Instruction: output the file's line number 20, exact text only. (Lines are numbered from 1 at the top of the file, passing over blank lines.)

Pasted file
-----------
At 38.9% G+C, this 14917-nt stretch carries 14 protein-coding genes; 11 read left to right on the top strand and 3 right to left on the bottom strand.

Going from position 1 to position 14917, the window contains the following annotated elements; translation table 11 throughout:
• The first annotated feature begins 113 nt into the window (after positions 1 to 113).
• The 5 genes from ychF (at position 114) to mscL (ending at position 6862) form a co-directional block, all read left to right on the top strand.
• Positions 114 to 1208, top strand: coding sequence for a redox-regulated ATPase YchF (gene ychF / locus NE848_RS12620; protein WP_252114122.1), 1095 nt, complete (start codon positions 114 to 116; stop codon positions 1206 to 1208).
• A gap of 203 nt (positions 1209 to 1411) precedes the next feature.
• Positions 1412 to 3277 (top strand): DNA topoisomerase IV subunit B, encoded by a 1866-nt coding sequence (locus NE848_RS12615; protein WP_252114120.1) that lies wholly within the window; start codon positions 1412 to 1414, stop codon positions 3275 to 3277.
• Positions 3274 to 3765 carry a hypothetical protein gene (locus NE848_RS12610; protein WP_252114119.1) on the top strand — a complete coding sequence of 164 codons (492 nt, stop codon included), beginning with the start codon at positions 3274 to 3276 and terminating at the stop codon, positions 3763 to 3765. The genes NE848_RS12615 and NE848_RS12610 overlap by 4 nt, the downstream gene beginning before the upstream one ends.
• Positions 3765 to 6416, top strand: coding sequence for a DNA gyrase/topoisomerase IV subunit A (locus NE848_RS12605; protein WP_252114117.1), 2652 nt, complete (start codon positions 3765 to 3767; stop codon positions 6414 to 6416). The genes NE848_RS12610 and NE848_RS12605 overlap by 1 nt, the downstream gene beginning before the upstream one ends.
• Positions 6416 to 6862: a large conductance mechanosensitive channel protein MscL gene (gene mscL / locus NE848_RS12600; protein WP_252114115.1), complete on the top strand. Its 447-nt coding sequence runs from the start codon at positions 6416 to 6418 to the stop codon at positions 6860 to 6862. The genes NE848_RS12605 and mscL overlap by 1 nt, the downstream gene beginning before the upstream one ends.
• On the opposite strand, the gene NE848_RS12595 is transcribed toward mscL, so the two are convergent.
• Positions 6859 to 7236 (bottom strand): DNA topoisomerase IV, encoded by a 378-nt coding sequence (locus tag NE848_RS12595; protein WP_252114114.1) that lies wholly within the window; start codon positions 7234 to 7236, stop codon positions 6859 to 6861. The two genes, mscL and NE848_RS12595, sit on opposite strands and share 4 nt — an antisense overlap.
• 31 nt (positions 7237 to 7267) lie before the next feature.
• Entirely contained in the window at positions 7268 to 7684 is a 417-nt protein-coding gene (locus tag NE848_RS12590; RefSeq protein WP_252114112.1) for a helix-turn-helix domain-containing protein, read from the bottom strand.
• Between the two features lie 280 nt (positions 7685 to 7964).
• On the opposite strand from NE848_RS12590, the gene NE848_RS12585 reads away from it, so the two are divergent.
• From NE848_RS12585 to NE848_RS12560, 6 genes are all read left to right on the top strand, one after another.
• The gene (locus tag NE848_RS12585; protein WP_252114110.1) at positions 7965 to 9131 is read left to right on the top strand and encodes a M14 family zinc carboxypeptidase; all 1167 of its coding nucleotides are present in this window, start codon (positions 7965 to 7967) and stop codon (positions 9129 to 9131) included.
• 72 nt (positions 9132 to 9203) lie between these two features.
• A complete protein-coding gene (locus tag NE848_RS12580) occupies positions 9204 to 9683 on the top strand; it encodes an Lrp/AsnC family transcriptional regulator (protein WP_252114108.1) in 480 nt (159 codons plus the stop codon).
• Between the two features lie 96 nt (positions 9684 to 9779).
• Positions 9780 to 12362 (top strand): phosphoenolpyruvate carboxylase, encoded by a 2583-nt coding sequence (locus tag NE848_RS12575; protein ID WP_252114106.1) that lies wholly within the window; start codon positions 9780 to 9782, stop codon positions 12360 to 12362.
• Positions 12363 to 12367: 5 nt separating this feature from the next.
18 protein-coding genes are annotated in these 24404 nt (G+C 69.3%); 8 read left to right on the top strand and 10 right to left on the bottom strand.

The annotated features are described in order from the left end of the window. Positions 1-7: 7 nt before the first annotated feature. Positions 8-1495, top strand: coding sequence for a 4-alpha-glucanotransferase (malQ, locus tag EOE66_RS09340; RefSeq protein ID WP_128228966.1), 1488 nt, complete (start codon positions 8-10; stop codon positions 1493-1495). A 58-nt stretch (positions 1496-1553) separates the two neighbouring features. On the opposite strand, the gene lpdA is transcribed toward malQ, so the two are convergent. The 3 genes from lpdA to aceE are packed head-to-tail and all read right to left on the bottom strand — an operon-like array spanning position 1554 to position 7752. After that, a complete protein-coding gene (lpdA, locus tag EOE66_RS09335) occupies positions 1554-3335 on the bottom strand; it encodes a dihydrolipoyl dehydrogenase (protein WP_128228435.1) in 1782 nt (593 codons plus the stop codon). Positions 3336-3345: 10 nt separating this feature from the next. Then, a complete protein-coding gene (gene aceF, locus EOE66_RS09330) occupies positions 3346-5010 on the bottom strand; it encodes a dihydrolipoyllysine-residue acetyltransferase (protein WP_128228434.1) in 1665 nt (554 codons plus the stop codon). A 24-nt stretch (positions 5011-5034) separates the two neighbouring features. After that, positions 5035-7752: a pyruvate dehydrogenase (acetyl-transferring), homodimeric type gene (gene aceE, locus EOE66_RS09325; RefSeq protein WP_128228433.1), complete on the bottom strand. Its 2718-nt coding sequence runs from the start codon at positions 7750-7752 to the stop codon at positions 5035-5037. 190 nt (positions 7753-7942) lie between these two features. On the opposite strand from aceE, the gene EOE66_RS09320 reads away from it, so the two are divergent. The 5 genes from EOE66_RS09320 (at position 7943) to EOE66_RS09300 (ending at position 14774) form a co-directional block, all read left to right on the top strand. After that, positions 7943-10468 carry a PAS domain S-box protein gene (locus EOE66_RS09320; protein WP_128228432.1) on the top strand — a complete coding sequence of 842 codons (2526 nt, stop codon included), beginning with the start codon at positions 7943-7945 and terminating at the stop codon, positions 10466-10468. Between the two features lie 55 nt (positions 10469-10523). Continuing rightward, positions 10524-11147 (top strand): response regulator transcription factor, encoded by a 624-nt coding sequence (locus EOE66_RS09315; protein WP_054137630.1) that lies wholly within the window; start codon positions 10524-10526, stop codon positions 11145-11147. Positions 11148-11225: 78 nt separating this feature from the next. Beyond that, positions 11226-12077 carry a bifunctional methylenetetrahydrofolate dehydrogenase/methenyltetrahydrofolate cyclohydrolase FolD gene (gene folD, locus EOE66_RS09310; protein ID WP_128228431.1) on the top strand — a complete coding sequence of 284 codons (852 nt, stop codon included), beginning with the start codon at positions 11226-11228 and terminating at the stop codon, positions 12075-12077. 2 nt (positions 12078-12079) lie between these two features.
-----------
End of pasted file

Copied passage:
• A complete protein-coding gene (locus tag NE848_RS12580) occupies positions 9204 to 9683 on the top strand; it encodes an Lrp/AsnC family transcriptional regulator (protein WP_252114108.1) in 480 nt (159 codons plus the stop codon).